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A Focused Curriculum Improving the Written English from Russian Speaking Engineers

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Collection

2014 ASEE International Forum

Location

Indianapolis, Indiana

Publication Date

June 14, 2014

Start Date

June 14, 2014

End Date

June 14, 2014

Conference Session

Track 2 - Session 2

Tagged Topic

Curriculum and Lab Development

Page Count

6

Page Numbers

20.2.1 - 20.2.6

Permanent URL

https://peer.asee.org/17165

Download Count

25

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Paper Authors

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Julia Ziyatdinova

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Phillip Albert Sanger Purdue University, West Lafayette

biography

Artem Bezrukov Kazan National Research Technologcal University, Russia

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Artem Bezrukov graduated from Kazan State Technological University in 2007 and received his PhD in 2010 at the Department of Physical Chemistry at the same university. His major study area was chemical engineering. He also obtained a degree in professional translation and linguistics.
Artem was given the lecturer position at the Department of Physical Chemistry in 2010. He took the position of an associate professor in 2011. His area of responsibilities included practical workshops for the engineering students. He also teached a course of Computer Assisted Translation at the Department of Foreign Languages for Professional Communication.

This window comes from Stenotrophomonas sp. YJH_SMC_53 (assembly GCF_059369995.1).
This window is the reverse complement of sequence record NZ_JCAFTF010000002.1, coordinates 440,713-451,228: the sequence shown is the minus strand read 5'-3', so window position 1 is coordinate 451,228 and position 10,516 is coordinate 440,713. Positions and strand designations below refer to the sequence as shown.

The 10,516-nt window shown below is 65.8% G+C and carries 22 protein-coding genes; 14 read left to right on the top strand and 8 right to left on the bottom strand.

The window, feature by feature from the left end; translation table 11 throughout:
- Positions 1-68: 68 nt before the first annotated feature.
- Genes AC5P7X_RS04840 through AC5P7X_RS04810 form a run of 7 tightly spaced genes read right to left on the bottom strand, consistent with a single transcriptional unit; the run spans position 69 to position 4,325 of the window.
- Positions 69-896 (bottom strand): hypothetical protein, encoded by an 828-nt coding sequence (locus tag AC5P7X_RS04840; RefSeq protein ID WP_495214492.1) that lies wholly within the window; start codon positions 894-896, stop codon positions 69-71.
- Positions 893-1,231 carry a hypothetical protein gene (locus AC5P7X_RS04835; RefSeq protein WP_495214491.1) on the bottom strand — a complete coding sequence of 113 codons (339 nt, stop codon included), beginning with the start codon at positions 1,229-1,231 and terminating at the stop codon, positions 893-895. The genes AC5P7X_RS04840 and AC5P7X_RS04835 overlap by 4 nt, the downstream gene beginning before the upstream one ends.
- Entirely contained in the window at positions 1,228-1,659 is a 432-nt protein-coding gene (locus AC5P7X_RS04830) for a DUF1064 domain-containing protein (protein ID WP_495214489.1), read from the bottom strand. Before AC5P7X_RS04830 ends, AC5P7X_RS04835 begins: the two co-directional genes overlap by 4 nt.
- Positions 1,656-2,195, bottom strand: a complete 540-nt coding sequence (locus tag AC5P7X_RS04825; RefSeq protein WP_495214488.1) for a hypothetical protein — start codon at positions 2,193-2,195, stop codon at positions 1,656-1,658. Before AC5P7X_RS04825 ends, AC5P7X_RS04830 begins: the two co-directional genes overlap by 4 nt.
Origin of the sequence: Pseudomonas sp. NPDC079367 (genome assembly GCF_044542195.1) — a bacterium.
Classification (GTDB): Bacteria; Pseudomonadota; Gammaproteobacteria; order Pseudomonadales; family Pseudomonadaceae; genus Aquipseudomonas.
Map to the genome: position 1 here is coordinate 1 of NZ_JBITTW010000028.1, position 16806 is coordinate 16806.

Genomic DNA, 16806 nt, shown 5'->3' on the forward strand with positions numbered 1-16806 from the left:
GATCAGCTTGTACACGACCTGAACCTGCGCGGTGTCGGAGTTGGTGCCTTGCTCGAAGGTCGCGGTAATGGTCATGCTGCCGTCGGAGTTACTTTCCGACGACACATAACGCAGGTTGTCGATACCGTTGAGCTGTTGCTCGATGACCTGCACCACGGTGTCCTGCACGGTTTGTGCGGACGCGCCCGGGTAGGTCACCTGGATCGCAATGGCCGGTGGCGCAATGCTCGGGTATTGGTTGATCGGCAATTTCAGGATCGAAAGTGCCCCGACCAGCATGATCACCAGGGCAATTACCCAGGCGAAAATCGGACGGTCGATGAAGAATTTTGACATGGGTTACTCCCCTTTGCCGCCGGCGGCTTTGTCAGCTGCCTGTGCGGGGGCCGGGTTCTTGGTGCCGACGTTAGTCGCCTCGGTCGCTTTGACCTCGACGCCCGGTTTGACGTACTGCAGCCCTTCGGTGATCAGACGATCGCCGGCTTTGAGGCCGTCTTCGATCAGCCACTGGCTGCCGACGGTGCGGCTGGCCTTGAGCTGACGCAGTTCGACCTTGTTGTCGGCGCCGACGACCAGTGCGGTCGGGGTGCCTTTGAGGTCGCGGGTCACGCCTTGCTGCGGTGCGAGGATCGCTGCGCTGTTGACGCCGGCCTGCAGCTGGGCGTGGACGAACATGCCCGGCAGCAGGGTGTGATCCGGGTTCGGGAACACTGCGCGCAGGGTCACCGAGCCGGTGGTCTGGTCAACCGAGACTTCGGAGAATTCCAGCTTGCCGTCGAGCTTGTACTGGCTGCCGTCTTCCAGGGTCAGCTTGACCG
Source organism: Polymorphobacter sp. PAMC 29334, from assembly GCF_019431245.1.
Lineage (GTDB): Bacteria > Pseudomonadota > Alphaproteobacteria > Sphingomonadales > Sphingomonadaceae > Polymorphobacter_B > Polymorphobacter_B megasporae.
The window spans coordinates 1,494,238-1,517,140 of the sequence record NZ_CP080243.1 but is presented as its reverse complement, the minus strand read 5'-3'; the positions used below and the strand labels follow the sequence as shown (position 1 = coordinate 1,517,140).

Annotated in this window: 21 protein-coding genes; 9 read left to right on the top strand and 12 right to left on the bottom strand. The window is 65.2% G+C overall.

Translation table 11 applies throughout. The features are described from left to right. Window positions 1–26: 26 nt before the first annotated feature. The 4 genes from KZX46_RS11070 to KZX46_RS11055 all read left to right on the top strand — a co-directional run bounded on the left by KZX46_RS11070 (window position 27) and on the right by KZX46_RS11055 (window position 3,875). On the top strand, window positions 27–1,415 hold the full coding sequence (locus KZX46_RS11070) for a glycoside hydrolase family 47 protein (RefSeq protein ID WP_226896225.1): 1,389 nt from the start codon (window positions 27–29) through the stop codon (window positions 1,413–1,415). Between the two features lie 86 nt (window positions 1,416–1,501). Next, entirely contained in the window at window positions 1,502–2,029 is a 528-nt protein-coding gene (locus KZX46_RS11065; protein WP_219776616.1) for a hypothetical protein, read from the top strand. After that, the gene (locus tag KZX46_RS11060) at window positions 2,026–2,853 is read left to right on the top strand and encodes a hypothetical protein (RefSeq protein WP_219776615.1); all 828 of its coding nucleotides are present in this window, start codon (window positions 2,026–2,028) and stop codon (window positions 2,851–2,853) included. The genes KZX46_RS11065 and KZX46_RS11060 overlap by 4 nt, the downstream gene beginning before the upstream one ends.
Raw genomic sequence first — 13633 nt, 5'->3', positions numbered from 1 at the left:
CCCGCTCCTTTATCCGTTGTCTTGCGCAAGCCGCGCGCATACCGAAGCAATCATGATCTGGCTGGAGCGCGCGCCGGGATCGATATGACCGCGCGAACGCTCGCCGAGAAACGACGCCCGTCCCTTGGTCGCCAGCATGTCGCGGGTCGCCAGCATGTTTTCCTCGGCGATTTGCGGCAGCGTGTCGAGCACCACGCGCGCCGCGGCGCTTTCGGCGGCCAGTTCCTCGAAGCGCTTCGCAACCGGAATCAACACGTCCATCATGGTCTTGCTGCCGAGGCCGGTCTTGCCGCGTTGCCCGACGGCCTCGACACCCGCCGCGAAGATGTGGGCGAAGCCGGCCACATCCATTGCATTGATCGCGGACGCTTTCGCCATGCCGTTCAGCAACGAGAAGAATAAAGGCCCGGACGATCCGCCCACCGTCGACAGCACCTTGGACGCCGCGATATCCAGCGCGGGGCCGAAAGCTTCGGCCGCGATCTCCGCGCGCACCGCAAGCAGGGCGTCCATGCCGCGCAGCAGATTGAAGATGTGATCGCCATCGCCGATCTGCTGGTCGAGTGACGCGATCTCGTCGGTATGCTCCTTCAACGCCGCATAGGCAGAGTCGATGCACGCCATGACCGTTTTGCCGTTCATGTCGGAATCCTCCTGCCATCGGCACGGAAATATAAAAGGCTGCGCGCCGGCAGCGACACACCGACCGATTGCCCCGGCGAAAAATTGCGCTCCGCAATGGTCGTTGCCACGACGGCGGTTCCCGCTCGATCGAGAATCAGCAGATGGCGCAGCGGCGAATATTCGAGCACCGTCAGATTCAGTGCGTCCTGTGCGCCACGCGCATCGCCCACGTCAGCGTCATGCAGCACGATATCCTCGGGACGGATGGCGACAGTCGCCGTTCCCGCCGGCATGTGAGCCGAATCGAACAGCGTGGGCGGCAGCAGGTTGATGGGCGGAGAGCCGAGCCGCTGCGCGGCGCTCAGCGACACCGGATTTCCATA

Dr. Bezrukov was invited to join the International Affairs team of Kazan National Research Technological University in March 2011. He headed Protocol Office in 2012 and focused on incoming academic mobility such as international delegations and scholars as well as on the development of collaboration with the university partners in the USA.
Dr. Bezrukov has several awards, grants and scholarships including Fulbright RIEA Scholarship in 2012; Scholarship of the Russian Federation Government in 2009; Fellowship of the Republic of Tatarstan Government for Academic Research in 2008.
Dr. Bezrukov is the author or co-author of 40 research publications.

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Abstract

A Focused Curriculum Improving the Written English from Russian Speaking EngineersRussian speakers often have trouble writing in English for journals and conference. Part of theirdifficulty is the difference in structure between the English and Russian languages. At a recentinternational conference a large portion of the submissions were from Russian speaking submitters Thebody of submissions provided an opportunity to generate some statistics on the types and frequency oferrors and awkward sentences that are present in these submissions. The goal of this analysis is toimprove the English teaching curriculum to Russian faculty and specifically address these problems.Proposed changes that have come from this research include increasing the number of specific writtenexercises in sentence structure and formation, sentence punctuation, paragraph structure using extendedoutlines and the use of “a, an, and the”. The paper is leading to a highly focused curriculum to rectifythese problems. Subsequent papers shall provide an assessment of effectivity and shall measure progressin these weak areas specifically. This technique could have benefits in the development of languageproficiency in other languages.

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